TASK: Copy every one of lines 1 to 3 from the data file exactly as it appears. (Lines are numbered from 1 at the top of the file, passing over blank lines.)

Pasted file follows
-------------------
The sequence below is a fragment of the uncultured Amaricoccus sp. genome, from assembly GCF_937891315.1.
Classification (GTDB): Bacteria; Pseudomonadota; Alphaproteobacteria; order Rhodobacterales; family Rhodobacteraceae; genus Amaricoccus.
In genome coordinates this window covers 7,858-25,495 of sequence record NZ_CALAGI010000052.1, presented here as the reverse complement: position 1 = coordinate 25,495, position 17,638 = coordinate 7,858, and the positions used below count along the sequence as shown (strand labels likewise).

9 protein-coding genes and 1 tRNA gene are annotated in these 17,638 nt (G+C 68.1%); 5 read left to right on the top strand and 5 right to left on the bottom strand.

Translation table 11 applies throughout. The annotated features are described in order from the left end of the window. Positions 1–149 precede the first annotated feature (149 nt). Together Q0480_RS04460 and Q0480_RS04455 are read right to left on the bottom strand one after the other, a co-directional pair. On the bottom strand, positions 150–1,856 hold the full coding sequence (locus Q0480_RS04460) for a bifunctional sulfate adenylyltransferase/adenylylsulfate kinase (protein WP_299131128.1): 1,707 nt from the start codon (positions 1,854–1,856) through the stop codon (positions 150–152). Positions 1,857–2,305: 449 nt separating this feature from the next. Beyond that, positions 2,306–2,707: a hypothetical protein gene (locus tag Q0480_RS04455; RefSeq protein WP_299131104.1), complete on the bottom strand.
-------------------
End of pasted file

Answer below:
The sequence below is a fragment of the uncultured Amaricoccus sp. genome, from assembly GCF_937891315.1.
Classification (GTDB): Bacteria; Pseudomonadota; Alphaproteobacteria; order Rhodobacterales; family Rhodobacteraceae; genus Amaricoccus.
In genome coordinates this window covers 7,858-25,495 of sequence record NZ_CALAGI010000052.1, presented here as the reverse complement: position 1 = coordinate 25,495, position 17,638 = coordinate 7,858, and the positions used below count along the sequence as shown (strand labels likewise).